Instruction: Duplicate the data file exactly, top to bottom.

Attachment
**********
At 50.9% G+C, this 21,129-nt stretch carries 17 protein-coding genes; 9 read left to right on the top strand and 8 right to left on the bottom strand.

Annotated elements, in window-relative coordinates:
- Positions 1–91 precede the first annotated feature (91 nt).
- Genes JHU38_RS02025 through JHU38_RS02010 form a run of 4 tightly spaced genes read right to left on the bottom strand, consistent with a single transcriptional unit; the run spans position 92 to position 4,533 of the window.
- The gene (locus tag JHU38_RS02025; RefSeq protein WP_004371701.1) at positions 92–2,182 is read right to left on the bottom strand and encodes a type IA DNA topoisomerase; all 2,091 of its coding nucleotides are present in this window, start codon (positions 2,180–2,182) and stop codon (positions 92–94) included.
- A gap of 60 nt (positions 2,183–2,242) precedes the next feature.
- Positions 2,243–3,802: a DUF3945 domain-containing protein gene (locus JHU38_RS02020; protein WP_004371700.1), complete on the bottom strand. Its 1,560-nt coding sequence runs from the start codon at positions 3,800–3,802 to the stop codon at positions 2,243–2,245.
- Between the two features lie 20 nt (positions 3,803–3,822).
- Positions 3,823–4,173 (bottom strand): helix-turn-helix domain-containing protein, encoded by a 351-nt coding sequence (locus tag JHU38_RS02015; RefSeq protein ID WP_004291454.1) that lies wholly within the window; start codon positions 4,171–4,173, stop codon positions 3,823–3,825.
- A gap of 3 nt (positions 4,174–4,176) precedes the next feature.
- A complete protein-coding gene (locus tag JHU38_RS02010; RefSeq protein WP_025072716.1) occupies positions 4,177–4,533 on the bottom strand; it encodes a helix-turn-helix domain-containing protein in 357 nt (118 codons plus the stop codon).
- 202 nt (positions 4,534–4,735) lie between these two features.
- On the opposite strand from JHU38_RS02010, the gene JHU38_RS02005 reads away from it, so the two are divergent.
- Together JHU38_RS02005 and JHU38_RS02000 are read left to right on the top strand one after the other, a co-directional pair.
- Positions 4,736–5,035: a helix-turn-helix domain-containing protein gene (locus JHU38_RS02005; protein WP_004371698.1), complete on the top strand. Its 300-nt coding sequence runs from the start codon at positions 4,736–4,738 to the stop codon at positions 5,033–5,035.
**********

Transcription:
At 50.9% G+C, this 21,129-nt stretch carries 17 protein-coding genes; 9 read left to right on the top strand and 8 right to left on the bottom strand.

Annotated elements, in window-relative coordinates:
- Positions 1–91 precede the first annotated feature (91 nt).
- Genes JHU38_RS02025 through JHU38_RS02010 form a run of 4 tightly spaced genes read right to left on the bottom strand, consistent with a single transcriptional unit; the run spans position 92 to position 4,533 of the window.
- The gene (locus tag JHU38_RS02025; RefSeq protein WP_004371701.1) at positions 92–2,182 is read right to left on the bottom strand and encodes a type IA DNA topoisomerase; all 2,091 of its coding nucleotides are present in this window, start codon (positions 2,180–2,182) and stop codon (positions 92–94) included.
- A gap of 60 nt (positions 2,183–2,242) precedes the next feature.
- Positions 2,243–3,802: a DUF3945 domain-containing protein gene (locus JHU38_RS02020; protein WP_004371700.1), complete on the bottom strand. Its 1,560-nt coding sequence runs from the start codon at positions 3,800–3,802 to the stop codon at positions 2,243–2,245.
- Between the two features lie 20 nt (positions 3,803–3,822).
- Positions 3,823–4,173 (bottom strand): helix-turn-helix domain-containing protein, encoded by a 351-nt coding sequence (locus tag JHU38_RS02015; RefSeq protein ID WP_004291454.1) that lies wholly within the window; start codon positions 4,171–4,173, stop codon positions 3,823–3,825.
- A gap of 3 nt (positions 4,174–4,176) precedes the next feature.
- A complete protein-coding gene (locus tag JHU38_RS02010; RefSeq protein WP_025072716.1) occupies positions 4,177–4,533 on the bottom strand; it encodes a helix-turn-helix domain-containing protein in 357 nt (118 codons plus the stop codon).
- 202 nt (positions 4,534–4,735) lie between these two features.
- On the opposite strand from JHU38_RS02010, the gene JHU38_RS02005 reads away from it, so the two are divergent.
- Together JHU38_RS02005 and JHU38_RS02000 are read left to right on the top strand one after the other, a co-directional pair.
- Positions 4,736–5,035: a helix-turn-helix domain-containing protein gene (locus JHU38_RS02005; protein WP_004371698.1), complete on the top strand. Its 300-nt coding sequence runs from the start codon at positions 4,736–4,738 to the stop codon at positions 5,033–5,035.